Boca Chica State Park, Tex. The once-mighty Rio Grande is so tapped out it
doesn't even reach the Gulf of Mexico anymore.
Nine years of drought, a proliferation of choking river weeds and the drawing off of water by farms and municipalities have taken their toll on the nation's second-longest river, which serves as the boundary between Mexico and the United States.
Once a navigable waterway that swelled under bridges and made fertile an otherwise dry coastal plain, the river becomes a mere trickle before it gets to the Gulf of Mexico, disappearing about 300 feet short of its destination in a big expanse of sand.
The actual U.S.-Mexico border is now marked by a few sticks in that sand.
"My parents are still alive Dad is 83, Mom 76. They've never heard of something like this," U.S. Border Patrol agent Reynaldo Guillen said.
Would-be illegal immigrants need only walk up the beach that used to be an estuary to reach the border, where U.S. agents are posted to stop them from coming across. Horses and cattle can wander across, meaning added work for the "tick patrol," federal agents known to lasso animals that may be carrying fever ticks that could devastate U.S. livestock.
The sandbar replaced the river mouth around March and has continued to grow. The river ends in a placid, almost crystalline pool on the Mexican side, so shallow that Mexicans have taken to wading around the water with fishing poles.
The river creates an approximately 2,000-mile border between Texas and Mexico, serving as a gateway for North American Free Trade Agreement commerce. It serves roughly 1 million people on each side of the border, with agricultural interests and municipalities drawing from the river in a complex system of 1,600 water-rights accounts.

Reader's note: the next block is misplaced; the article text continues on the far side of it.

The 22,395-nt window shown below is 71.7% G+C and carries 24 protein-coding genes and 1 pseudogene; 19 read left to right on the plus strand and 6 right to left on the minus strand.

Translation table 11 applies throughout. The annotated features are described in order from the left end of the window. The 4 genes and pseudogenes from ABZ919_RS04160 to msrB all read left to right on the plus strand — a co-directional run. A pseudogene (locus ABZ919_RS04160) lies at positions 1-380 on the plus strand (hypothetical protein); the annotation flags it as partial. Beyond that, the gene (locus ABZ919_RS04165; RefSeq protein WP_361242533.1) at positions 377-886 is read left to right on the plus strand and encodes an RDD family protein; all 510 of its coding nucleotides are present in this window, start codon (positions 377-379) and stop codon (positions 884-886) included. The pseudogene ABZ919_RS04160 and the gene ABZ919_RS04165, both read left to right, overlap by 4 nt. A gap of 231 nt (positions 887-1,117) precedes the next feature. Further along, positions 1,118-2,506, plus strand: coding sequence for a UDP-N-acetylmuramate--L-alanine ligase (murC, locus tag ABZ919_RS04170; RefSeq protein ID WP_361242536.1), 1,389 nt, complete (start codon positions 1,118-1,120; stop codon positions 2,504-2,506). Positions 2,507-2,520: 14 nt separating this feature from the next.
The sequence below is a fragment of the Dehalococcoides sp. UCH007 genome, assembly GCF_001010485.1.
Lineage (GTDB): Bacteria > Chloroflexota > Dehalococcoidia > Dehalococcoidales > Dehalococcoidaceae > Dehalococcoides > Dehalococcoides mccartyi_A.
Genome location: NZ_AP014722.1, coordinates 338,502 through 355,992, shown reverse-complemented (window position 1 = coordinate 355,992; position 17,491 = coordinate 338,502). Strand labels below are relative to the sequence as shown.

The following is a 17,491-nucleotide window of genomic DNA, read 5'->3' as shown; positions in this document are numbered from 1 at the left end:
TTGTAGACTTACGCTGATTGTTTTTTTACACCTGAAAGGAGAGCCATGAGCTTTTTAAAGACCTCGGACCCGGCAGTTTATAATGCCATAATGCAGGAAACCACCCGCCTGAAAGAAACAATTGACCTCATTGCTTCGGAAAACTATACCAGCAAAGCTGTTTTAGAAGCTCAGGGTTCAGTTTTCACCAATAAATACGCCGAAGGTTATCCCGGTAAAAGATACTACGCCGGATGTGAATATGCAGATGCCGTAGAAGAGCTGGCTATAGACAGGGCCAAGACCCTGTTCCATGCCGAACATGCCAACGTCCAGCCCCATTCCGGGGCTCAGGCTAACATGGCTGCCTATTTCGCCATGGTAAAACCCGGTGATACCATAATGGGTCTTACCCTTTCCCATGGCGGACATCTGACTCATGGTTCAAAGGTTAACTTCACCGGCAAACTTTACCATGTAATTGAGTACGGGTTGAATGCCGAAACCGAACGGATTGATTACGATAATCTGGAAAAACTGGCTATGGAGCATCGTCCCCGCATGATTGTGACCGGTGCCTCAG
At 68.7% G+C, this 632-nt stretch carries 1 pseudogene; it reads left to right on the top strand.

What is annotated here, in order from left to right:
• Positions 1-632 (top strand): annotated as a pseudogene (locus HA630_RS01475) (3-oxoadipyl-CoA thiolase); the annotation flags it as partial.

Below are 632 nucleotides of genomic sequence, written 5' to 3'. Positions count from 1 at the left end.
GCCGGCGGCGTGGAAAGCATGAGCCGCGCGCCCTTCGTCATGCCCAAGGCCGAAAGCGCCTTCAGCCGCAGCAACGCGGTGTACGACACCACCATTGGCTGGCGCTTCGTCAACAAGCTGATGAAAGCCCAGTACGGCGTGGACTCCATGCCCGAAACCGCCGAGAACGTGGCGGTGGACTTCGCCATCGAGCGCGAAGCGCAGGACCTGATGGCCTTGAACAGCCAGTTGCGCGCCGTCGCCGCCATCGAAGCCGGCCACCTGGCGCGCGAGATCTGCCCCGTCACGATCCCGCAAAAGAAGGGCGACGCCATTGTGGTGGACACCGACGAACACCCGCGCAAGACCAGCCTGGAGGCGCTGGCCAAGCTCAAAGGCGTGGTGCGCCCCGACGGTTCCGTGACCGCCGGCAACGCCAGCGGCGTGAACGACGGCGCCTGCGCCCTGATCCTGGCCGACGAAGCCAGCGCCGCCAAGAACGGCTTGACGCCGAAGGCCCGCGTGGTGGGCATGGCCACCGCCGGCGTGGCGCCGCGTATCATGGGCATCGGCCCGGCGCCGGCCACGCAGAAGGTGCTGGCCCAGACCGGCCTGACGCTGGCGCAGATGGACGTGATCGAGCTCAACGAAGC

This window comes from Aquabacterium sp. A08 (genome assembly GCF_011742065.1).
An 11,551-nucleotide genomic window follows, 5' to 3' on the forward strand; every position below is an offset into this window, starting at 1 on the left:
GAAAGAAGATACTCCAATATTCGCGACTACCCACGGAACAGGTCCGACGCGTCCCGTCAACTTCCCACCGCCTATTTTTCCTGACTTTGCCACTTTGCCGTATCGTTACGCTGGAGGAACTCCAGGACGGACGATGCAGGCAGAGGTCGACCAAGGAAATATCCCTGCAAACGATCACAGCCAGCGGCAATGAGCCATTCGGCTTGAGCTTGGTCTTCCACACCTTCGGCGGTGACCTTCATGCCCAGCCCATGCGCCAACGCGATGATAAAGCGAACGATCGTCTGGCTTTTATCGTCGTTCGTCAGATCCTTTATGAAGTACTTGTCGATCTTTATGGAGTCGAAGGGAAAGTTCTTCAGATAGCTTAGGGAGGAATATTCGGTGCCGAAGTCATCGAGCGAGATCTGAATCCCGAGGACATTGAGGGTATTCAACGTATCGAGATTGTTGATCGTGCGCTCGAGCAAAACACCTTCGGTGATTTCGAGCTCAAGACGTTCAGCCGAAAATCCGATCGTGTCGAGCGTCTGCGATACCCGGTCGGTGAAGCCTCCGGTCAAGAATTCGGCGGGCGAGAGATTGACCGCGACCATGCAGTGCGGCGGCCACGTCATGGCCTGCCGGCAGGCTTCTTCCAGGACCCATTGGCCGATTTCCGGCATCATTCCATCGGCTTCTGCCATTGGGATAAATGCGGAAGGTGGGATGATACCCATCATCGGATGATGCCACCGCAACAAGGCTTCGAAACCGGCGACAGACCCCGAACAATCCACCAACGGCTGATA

Old photos show a river deep enough and wide enough at its mouth for ocean-going ships. At Brownsville, which is about 10 miles from the Gulf, the water was about 100 feet across decades ago. Now it is down to maybe 15 or 20 feet across. Sometimes it goes dry altogether.
Grain sorghum, cotton and corn fields mostly on the Mexican side of the border are wilting, in part because of the lack of irrigation water.
For several days in May, water released from the Falcon Dam just south of Laredo did not reach Matamoros, Mexico, the last city to receive Rio Grande water, causing at least 100,000 city taps to run dry. Matamoros officials are now talking about rationing.
At Falcon Dam, the water is so low that the rubble of towns that were flooded when the dam was built in 1953 has emerged from the depths. Some people on the Mexican side have even moved into the homes.
The situation for U.S. farmers and municipalities may improve by the end of July, when Mexico is due to release half of the nearly 500 billion gallons of river water it owes the United States under a water-sharing treaty.